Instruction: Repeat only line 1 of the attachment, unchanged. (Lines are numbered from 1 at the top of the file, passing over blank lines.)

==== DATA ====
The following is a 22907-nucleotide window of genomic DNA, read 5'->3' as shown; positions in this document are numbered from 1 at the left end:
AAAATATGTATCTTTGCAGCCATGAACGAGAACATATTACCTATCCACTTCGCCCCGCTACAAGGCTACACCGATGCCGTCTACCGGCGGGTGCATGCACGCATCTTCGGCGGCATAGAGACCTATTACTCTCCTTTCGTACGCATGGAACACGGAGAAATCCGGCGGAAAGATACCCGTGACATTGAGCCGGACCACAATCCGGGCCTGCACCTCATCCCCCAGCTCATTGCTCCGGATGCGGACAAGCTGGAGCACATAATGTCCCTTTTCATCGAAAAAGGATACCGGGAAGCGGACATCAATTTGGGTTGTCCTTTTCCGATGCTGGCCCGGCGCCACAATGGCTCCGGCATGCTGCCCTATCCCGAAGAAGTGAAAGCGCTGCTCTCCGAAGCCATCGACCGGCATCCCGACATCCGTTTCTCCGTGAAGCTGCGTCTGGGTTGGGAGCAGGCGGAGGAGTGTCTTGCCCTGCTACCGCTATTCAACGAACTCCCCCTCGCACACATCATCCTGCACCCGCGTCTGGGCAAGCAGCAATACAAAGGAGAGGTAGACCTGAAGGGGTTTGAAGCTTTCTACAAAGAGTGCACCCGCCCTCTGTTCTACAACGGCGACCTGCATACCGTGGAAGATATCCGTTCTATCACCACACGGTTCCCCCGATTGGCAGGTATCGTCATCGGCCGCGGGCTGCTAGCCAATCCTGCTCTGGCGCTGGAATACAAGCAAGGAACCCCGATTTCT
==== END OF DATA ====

The following is a 22907-nucleotide window of genomic DNA, read 5'->3' as shown; positions in this document are numbered from 1 at the left end: